23. Collins, Carrying the Fire, p. 347; Robert Sherrod, "Men for the Moon," in Edgar M. Cortright, ed., Apollo Expeditions to the Moon, NASA SP-350 (Washington, 1975), p. 160; Slayton and Raymond G. Zedekar, telephone interviews, 18 March 1976; Grumman Aircraft Engineering Corp., Space Div., "Anatomy of the NASA Grumman Apollo Lunar Module," in Apollo Spacecraft News Reference (Bethpage, N.Y., 1969); MSC, "Results of 15th LSOP Meeting," 14 Feb. 1969; L. J. Riche, G. M. Colton, and T. A. Guillory, "Apollo 11, Apollo AS-506/CSM-107/LM-5, Preliminary Flight Plan," 15 April 1969, pp. 3-78, 3-79.
24. OMSF Weekly Report, 7 April 1969; Astronautics and Aeronautics, 1969: Chronology on Science, Technology, and Policy, NASA SP-4014 Washington, 1970 , pp. 68, 100; MSC, "Apollo Program History," briefing, 14 April 1969, tape D-1; Low to Brian M. Duff, "Press Inquiry," 27 June 1969, as cited in Ertel and Newkirk, Apollo Chronology, 4.
25. Collins, Carrying the Fire, pp. 327-28, 330; "Armstrong Unhurt in Ejection from Moon Lander Trainer," MSC Roundup, 10 May 1968; Mueller TWX to MSC and Flight and Langley Research Centers, Attn.: Gilruth, Paul F. Bikle, and Cortright, "LLTV Flight Readiness Review," 21 Nov. 1968; "There Comes a Time When It's Better to Go Than Stay," caption for photograph of LLTV crash on 8 Dec., MSC Roundup, 20 Dec. 1968; Mueller memo for LLTV-1 Review Board, "Investigation and Review of Crash of Lunar Landing Training Vehicle #1," 11 Dec. 1968; Mueller TWX to Langley, Flight Research, and MSC, Attn.: Dirs., "Lunar Landing Training Vehicle (LLTV) Review Board," 16 Dec. 1968; NASA, "Review Board Reconvened," news release 69-5, 8 Jan. 1969; Mueller TWX to MSC, Flight Research, and Langley, Attn.: Gilruth, Gene J. Matranga, William H. Phillips, and James B. Whitten, "Lunar Landing Training Vehicle (LLTV)," 13 Feb. 1969; Mueller to Gilruth, 19 Feb. 1969.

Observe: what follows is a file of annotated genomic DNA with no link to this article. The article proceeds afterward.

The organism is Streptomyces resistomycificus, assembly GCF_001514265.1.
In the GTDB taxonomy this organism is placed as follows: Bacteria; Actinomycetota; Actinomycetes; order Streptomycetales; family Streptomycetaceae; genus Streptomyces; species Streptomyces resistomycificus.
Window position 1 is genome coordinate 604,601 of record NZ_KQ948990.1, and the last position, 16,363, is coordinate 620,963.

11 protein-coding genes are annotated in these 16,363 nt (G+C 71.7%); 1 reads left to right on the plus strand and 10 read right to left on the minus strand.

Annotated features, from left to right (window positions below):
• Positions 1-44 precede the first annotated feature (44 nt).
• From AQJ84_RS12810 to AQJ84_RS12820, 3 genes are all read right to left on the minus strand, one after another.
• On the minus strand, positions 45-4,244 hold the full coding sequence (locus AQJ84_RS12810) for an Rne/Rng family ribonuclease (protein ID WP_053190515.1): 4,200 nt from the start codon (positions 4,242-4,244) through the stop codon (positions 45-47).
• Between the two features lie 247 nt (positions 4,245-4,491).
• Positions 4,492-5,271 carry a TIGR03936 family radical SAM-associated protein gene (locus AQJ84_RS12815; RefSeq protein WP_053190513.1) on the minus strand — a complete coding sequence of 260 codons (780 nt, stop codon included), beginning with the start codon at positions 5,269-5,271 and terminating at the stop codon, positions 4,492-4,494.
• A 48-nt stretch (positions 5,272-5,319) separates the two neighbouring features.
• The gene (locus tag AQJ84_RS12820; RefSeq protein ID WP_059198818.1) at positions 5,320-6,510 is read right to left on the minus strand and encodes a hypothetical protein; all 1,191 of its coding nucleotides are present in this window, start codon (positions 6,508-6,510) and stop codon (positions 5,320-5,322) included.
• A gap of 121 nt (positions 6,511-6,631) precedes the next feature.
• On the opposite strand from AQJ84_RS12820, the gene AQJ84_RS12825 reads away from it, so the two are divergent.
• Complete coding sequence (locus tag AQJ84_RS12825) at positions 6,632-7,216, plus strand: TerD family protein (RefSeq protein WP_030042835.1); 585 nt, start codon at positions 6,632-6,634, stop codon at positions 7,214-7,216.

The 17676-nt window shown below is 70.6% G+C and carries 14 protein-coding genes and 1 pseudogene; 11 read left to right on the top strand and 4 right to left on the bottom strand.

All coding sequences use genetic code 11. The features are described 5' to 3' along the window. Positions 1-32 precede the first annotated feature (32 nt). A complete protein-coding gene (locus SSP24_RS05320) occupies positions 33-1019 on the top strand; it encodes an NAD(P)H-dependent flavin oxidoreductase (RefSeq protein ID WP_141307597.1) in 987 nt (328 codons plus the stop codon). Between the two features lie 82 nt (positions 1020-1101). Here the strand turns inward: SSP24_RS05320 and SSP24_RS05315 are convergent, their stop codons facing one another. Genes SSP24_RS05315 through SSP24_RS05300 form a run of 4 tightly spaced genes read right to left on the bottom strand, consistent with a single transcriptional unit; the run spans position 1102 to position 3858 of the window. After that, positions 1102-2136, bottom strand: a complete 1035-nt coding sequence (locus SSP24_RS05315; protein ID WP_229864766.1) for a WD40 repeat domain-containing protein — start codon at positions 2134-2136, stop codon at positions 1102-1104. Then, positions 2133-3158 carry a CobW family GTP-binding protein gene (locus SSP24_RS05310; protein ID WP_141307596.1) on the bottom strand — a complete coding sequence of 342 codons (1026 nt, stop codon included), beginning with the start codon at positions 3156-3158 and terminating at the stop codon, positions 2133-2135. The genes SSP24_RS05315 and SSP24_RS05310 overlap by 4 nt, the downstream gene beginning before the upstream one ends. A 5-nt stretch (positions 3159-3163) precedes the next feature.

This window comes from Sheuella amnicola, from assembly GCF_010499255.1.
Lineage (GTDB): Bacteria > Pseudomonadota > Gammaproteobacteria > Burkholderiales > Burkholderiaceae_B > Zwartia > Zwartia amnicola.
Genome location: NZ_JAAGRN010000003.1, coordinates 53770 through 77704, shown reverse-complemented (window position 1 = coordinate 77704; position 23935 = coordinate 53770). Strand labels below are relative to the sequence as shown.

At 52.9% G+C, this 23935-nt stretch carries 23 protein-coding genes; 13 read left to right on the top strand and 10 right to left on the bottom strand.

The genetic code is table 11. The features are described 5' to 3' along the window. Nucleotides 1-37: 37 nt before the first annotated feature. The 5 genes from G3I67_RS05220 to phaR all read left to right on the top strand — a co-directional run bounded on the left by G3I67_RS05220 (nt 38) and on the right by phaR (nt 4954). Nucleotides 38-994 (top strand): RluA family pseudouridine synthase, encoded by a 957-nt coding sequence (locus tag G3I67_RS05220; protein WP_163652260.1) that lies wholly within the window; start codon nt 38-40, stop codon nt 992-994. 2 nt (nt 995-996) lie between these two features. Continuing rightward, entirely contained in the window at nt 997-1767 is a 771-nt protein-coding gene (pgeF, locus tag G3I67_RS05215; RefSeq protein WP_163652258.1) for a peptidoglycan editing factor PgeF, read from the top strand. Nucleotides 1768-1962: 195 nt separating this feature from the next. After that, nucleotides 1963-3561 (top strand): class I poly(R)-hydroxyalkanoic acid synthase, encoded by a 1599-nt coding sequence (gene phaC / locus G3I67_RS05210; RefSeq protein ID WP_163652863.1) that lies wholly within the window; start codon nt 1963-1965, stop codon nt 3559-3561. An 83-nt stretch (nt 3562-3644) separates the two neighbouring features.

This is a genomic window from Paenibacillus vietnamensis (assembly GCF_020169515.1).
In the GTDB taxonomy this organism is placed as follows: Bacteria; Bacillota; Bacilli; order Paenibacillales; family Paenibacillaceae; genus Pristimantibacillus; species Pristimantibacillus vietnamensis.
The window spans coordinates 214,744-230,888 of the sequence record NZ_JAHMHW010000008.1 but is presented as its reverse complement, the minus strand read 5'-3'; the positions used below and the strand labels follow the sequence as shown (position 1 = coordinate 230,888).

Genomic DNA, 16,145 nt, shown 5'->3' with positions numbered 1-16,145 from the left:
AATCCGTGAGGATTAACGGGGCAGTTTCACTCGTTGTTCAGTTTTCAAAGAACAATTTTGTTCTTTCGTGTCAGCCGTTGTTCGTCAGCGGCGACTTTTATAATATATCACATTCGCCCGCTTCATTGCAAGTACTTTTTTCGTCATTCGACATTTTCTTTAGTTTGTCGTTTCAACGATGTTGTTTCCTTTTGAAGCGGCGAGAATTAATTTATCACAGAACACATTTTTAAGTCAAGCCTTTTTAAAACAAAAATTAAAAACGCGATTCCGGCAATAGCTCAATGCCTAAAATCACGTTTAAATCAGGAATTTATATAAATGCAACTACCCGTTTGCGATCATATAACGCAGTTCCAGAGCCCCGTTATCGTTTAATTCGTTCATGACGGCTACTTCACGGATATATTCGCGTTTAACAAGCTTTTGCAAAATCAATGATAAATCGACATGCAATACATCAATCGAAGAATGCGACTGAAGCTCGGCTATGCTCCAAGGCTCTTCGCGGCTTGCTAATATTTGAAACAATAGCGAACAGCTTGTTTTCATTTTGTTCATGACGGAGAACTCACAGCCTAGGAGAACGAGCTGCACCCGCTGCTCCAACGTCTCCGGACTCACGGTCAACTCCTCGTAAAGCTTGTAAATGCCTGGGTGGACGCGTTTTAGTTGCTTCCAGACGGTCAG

26. MSC, minutes, LLTV No. 2 Flight Readiness Review Board (FRRB), signed by Gilruth, 1 April 1969; MSC news release 69-24, 3 April 1969; "Lunar Landing Trainer Resumes Test Flight Program at Ellington," MSC Roundup, 18 April 1969; Mueller TWX to MSC, Attn.: Gilruth, 3 April 1969; Slayton memo, "Lunar Landing Training Vehicle (LLTV) aerodynamic characteristics," 23 May 1969; Gilruth TWX to NASA Hq.: Attn.: Maj. Gen. John D. Stevenson, 31 May 1969; Flight Crew Ops. Dir., Weekly Activity Report, 7-13 June 1969; OMSF Weekly Report, 16 June 1969.
27. MSC Flight Ops. Dir., "Flight Operations Plan, Mission G-1," 21 March 1969, p. 2-5; Slayton to Dir., Eng. and Dev. (E&D), 18 March 1969, with encs., "General Test Requirements" and "Chamber Training Schedule"; Randolph H. Hester memo for record, "LM EVA prep-exercise with Armstrong and Aldrin - Apollo 11 team," 12 May 1969; Johnnie W. Colburn memo for record, "Adequacy of LM 5/6 Crew Training Thermal Simulation," 26 May 1969.